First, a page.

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Book Blog

August 18, 2019

Roasting Robert Raymond (Review)

‘ll admit that I’m still chiselling through Infinite Jest (with literally no end in sight) and I needed something to review. But then I remembered this effort by a local writer-in-training (the dark-contessa-like Marilyn Yokley), who roasted me with this in my retyrement (nyuk) party the other day. It’s a good example of how to lovingly roast someone – not cutting and sharp but rather just bringing aspects of a personality (in this case, mine) to bear. And to Marilyn, as Cardinal Richelieu put it; “One must be careful what one writes… and who one gives it to.”     Roasting […]
August 11, 2019

Genius without Education (Review)

‘m currently plowing through Infinite Jest (a massive book, and I don’t think the exchange will be reciprocal). Anyway, kiddies, that means it’s time for another one of my short stories from The End, a massive collection of the best the late Jurassic Publishing could offer. I was a little surprised at this one. Genius without Education comes from the string of western stories Jurassic commissioned (I should know – I submitted one). In this short story, we have a mysterious woman (named Genuine Truth) comes to the town of Pandemonium. That she comes with a Chinese servants (siblings, a […]
August 4, 2019

The Cassandra Project (Review)

should have known what I was getting into when a woman at the astronomy club meeting offered this book she’d read to anyone else, with kind of a shrug and a “I’m not saying it’s good or anything.” Shoulda known faint praise when I heard it. So, The Cassandra Project is a fiction where a tabloid points out (in a NASA briefing) that Apollo IX (the vehicle sent to orbit round the moon two trips before the “actual” moon landing) made a radio transmission right before going around the far side of the moon, sounding a lot like the astronauts […]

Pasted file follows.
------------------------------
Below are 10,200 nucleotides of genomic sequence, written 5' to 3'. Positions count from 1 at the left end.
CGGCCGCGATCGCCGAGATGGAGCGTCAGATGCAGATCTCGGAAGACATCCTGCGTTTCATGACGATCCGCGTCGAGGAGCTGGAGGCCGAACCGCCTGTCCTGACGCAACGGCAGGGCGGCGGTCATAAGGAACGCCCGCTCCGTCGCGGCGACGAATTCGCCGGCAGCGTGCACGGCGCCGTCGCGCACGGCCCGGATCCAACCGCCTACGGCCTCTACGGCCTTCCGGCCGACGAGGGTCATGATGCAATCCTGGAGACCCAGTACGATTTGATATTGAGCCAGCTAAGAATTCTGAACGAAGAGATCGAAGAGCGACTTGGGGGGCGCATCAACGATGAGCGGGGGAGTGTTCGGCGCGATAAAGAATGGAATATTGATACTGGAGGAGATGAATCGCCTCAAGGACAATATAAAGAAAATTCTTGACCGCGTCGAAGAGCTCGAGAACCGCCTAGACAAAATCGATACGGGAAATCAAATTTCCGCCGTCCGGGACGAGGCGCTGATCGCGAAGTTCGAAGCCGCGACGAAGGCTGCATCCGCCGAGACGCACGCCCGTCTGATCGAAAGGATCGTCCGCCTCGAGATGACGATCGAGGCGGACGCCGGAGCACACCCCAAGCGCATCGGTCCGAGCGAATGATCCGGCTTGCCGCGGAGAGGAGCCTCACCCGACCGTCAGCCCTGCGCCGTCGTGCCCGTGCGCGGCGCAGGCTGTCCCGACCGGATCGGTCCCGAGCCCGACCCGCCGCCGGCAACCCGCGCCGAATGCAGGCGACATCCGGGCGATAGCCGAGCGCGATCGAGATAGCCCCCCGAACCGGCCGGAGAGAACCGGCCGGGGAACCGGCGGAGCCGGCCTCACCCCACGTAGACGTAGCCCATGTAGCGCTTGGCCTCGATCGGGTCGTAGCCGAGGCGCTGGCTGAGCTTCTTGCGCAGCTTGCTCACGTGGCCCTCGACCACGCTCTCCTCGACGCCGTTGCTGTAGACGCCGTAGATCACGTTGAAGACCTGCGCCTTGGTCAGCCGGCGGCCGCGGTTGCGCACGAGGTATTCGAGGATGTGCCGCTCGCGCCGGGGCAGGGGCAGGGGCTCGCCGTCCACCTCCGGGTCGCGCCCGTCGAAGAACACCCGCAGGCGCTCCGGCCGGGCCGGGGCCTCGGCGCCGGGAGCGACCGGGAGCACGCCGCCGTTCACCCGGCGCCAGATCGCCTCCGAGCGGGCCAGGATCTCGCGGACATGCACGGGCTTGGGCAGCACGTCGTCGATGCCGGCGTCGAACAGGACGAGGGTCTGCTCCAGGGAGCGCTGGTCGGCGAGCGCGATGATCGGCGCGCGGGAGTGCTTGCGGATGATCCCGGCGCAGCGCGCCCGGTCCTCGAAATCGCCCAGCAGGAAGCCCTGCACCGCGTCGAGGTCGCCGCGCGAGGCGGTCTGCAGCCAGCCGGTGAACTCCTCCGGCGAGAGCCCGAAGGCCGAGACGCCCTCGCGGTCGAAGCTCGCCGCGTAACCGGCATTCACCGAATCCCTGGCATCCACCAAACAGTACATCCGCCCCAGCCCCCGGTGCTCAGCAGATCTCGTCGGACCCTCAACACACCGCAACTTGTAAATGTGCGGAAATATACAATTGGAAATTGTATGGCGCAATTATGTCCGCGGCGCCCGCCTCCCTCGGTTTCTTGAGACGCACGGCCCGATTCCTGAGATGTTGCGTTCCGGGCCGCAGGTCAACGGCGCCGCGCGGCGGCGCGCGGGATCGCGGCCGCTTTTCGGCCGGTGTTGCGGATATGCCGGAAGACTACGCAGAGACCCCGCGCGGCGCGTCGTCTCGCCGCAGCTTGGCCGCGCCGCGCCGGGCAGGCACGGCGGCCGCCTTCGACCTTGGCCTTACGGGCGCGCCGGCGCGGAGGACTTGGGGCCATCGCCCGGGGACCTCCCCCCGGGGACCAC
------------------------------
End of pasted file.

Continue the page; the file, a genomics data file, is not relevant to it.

July 28, 2019

Fear and Loathing in Las Vegas (Review)

kay, so this is a weird one – two guys about as tripped out on drugs as it is possible to be in ’71, hired out by a magazine to report on the craziness of the Mint 400 (a desert race outside of Vegas), going from seedy bar to wrecked hotel room in this dizzying series of episodic adventures from the very early seventies. As you can imagine, I was having troubles getting my head around it (clear as it is from drugs) and to see the humor of some of the situations. Sure, Hunter Thompson is a raw guy […]
July 21, 2019

Don Quixote (Book 2) (Review)

don’t know how this all came to be. Miguel de Cervantes had his first smash hit (the original Don Quixote). Then, fifteen or so years afterwards, he came out with his second one. But this was two years after someone poached in his preserve and wrote their own sequel. Given that he bitches and mocks this trespasser all the way through his effort, I’ve got to figure that this sequel was a direct response to the incursion. But I found it interesting to see how much Cervantes’ powers of a writer had grown in that time. Book 1 was just […]